OK, it's rather grand for a beer garden - but if there is a more peaceful and beautiful spot to sip your after-dinner drink or while away a long afternoon, I've yet to find it. Even though The Village (yes, the one from 60s TV hit The Prisoner) is a major tourist spot, its artfully artless design creates tiny oases of quiet and country-house comfort. When the sun shines (and it does, often) Portmeirion's secluded mountain setting with its forests and riverside beaches feels more like Italy than Wales, and is irresistibly photogenic. If it's cold, there's a beautiful bar and restaurant in the hotel. Perfect white sands, deep green forests, gardens to rival any in Britain, unique settings, a luxurious interior and great food and drink - why would anyone try to escape?
Portmeirion, Gwynedd, LL48 6ER, Wales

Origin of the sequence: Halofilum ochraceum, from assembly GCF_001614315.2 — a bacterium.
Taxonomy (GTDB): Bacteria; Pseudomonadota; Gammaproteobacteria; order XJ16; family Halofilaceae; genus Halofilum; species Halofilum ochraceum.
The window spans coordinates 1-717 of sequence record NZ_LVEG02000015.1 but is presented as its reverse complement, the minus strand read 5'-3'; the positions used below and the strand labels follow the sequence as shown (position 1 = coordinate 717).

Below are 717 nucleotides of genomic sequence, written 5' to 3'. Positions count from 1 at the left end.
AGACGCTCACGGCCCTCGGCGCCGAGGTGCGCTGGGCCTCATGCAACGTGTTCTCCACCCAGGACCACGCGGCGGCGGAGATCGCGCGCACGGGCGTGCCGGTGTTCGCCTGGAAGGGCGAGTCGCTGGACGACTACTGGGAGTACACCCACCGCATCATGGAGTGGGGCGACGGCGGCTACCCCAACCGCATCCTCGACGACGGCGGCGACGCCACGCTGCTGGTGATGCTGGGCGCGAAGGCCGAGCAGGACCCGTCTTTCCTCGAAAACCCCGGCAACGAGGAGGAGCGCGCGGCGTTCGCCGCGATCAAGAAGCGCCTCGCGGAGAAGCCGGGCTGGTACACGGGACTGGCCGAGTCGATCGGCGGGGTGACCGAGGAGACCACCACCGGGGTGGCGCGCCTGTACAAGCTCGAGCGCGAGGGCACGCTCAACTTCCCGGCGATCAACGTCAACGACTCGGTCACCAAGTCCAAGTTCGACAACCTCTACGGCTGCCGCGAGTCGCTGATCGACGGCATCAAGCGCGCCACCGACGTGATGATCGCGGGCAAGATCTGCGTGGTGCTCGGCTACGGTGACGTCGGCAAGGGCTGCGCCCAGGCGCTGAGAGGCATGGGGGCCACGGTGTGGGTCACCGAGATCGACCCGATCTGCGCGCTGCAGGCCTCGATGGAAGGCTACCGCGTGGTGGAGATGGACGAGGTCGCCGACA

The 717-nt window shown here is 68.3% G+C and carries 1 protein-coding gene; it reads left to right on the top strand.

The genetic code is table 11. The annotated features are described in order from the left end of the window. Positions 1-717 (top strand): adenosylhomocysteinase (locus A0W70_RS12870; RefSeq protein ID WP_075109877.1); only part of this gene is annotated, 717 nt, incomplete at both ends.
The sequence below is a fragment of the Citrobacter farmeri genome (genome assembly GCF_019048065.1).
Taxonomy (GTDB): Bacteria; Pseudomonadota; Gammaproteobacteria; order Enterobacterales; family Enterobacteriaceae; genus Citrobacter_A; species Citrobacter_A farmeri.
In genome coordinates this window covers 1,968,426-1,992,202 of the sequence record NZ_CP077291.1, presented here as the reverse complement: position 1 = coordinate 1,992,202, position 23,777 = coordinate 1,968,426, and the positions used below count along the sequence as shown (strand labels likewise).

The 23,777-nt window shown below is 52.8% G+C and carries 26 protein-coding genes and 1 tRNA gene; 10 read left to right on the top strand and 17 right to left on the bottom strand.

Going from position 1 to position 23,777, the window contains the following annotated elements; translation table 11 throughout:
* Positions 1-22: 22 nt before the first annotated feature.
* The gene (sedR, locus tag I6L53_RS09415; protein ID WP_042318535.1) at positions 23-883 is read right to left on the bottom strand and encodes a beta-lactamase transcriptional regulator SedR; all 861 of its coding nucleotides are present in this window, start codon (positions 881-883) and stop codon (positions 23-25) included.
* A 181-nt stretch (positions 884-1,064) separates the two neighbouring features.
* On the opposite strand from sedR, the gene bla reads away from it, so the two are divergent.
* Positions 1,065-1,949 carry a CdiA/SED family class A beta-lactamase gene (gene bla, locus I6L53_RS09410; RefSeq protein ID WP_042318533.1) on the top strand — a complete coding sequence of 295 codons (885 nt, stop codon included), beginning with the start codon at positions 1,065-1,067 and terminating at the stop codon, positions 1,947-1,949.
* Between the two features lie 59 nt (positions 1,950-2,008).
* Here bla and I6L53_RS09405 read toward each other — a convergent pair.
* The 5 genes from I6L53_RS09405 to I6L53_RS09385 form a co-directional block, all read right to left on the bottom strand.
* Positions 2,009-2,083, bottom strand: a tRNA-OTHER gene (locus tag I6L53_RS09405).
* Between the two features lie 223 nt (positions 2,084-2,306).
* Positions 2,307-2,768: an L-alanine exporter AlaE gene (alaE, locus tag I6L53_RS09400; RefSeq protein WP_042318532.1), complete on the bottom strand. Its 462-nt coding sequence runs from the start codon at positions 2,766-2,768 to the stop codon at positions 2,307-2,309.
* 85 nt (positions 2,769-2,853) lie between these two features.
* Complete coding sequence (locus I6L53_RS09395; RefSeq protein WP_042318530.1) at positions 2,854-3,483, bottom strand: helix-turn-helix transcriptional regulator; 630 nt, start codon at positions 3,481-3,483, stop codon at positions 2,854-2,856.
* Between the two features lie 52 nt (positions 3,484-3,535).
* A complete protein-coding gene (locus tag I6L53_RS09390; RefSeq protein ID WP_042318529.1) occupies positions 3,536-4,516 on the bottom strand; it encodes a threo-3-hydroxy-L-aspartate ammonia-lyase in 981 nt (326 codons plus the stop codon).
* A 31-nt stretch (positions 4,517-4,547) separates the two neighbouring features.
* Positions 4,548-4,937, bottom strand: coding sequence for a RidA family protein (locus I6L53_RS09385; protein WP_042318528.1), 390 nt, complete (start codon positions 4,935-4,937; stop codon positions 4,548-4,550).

Nearest stations: Minffordd is a 20-minute stroll up a tree-lined lane; Porthmadog is less than ten minutes away by taxi.
Google map: tinyurl.com/3a2jdwj
After a literary day in Rye or searching vainly for Derek Jarman's garden in nearby Dungeness, you could do well and head inland to the magical smugglers haven of Romney Marsh. Nestled amid in the flat samphire and watercress fields is the 15th-century Woolpack Inn at Brookland.
Forget the inglenook fireplace and head straight for the garden, with enough room for boistrous kids and private hedged corners where you can share messy crab, roast duck and a crisp New Zealand white. Beery types can swoon over Shepherd Neame's Late Red or a patriotic pint of Spitfire in Battle of Britain country.
This leafy, winding pub garden in this strangely mystical part of Kent only gets better as your third Spitfire of the day hits the target. To quote Douglas Bader: "I then realized my appearance was a bit odd. My right leg was no longer with me."
The Chesil Rectory is a beautiful restaurant in the lovely centre of Winchester. Although the prices put it in the "special occasion" category, the menu is incredibly well put together and the food tasty and locally sourced. The restaurant itself is in an old tudor building.